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              Echocardiographic and pathologic characteristics of primary cardiac tumors: a study of 149 cases.

              To investigate the characteristics and pathological features of primary cardiac tumors and to evaluate the diagnostic sensitivity of echocardiography in primary cardiac tumors, all pathologic and echocardiographic records at the Chinese PLA general hospital and its satellite hospitals between January 1st, 1990 and January 1st, 2000 were reviewed to identify patients with a confirmed diagnosis of primary cardiac tumors. A total of 149 patients who had complete echocardiographic records and who were diagnosed with primary cardiac tumors were included in the study. Pathologic and echocardiographic records were reviewed retrospectively to evaluate the presence, location and histologic type of the tumors. The majority (n=118, 79.2%) of cases had been diagnosed with benign tumors. Myxoma was the most common histologic type accounting for 50.0% of total cardiac tumors. Lipoma was the second most common type of benign tumor. Among cases with malignant tumors (n=31, 20.8%), unclassified sarcoma (n=7), angiosarcoma (n=6) and rhabdomyosarcoma (n=6) were the common histologic types of primary malignant tumor. Non-myxomatous benign tumors were more likely to have occurred in the ventricle than myxomas (17/43, 39.5% vs. 7/75, 9.3%; P=0.00). The proportion of pericardium involvement in the malignant tumors (8/31, 25.8%) was significantly higher than that in the myxomas (0/75, 0%; P=0.00) and non-myxomas (2/43, 4.7%; P=0.01). The diagnostic sensitivity of transthoracic and transesophageal echocardiography was 93.3% (139/149) and 96.8% (30/31), respectively. The study, using a relatively large sample, confirms that myxoma was the most common primary cardiac tumor. The locations of tumor involvement varied by types of tumor. Echocardiography may be a useful tool for early diagnosis of primary cardiac tumors.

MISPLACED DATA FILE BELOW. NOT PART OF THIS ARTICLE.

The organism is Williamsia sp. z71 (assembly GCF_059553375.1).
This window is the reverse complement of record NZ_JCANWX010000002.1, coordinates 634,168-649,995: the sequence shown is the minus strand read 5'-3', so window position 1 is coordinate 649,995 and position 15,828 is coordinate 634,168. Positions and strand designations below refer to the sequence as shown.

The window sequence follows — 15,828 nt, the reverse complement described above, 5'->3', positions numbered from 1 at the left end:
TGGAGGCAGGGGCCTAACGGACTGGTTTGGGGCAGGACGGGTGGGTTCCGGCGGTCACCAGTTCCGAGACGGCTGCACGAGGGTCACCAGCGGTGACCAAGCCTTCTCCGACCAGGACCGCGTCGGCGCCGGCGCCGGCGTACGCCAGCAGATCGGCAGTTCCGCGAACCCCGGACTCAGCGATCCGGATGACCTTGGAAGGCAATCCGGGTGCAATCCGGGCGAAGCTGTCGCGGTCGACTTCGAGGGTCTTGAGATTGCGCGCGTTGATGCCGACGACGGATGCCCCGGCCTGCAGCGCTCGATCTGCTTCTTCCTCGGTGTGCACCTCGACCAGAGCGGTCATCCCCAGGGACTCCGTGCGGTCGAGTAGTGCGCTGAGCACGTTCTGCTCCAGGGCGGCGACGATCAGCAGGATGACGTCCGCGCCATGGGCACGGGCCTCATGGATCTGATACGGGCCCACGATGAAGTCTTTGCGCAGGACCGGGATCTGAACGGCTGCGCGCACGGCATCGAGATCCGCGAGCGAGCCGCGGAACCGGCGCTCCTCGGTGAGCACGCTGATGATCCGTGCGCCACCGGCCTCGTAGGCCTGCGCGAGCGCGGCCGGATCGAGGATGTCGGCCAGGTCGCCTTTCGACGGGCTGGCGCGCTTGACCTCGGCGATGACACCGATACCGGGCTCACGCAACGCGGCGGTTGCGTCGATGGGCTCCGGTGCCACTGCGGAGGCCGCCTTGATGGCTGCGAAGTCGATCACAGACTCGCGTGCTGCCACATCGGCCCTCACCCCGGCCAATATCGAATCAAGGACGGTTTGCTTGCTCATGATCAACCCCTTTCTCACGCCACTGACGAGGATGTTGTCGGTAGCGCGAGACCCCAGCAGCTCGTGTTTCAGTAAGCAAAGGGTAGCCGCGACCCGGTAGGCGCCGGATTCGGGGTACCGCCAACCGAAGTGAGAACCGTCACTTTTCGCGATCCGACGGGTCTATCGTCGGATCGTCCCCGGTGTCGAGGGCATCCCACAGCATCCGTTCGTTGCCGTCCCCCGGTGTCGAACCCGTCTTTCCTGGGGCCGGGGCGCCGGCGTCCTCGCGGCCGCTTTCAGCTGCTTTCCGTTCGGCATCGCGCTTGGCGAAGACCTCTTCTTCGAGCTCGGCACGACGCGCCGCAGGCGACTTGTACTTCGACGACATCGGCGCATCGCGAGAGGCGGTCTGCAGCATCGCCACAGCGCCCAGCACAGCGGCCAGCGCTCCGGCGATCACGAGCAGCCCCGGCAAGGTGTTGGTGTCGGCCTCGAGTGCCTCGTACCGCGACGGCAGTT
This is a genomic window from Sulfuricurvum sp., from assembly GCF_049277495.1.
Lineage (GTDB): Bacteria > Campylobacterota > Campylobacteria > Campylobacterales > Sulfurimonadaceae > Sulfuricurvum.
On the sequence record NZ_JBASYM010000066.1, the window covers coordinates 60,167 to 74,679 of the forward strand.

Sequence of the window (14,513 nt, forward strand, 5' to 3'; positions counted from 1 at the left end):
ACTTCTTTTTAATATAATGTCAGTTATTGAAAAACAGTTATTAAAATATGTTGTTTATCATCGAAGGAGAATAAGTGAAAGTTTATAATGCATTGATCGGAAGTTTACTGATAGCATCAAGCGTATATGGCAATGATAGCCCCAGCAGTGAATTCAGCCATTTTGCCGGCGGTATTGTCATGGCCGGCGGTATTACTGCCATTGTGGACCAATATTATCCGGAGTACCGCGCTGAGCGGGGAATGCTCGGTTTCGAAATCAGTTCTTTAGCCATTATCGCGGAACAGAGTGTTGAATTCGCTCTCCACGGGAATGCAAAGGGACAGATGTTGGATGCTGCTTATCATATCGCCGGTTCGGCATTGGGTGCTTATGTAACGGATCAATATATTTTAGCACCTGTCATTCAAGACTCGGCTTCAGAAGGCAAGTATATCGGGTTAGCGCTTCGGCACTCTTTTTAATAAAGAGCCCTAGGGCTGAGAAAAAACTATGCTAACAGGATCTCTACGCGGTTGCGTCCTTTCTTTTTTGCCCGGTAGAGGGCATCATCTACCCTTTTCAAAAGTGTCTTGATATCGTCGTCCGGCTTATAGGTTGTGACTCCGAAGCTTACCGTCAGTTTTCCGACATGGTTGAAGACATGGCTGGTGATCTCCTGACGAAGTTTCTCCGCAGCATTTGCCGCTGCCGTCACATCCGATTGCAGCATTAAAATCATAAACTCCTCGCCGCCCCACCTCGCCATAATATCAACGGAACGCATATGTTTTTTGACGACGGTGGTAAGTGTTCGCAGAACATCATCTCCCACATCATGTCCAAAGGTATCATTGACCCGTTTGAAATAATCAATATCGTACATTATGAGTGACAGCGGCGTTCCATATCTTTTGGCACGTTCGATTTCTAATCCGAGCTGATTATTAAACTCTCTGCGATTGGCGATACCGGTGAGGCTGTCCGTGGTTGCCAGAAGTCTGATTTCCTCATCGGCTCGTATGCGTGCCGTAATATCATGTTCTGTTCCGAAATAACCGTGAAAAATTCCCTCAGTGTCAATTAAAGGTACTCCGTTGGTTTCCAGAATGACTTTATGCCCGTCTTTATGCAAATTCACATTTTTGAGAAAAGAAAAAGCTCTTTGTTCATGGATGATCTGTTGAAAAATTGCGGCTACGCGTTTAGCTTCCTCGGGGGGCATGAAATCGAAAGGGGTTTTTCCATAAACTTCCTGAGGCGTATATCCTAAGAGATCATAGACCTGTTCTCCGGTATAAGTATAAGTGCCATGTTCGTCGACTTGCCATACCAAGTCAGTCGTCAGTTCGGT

Author and article information

                World J Surg Oncol
                World Journal of Surgical Oncology
                BioMed Central
                22 October 2007
                : 5
                : 120
                [1 ]Department of Critical Care, Medical School of Athens University, Evangelismos Hospital, Athens Greece
                [2 ]Department of Radiology, Evangelismos Hospital, Athens, Greece
                [3 ]Department of Cardiothoracic Surgery, Evangelismos Hospital, Athens, Greece
                [4 ]Department of Pathology, Evangelismos Hospital, Athens, Greece
                Copyright © 2007 Kontogiorgi et al; licensee BioMed Central Ltd.

                This is an Open Access article distributed under the terms of the Creative Commons Attribution License ( http://creativecommons.org/licenses/by/2.0), which permits unrestricted use, distribution, and reproduction in any medium, provided the original work is properly cited.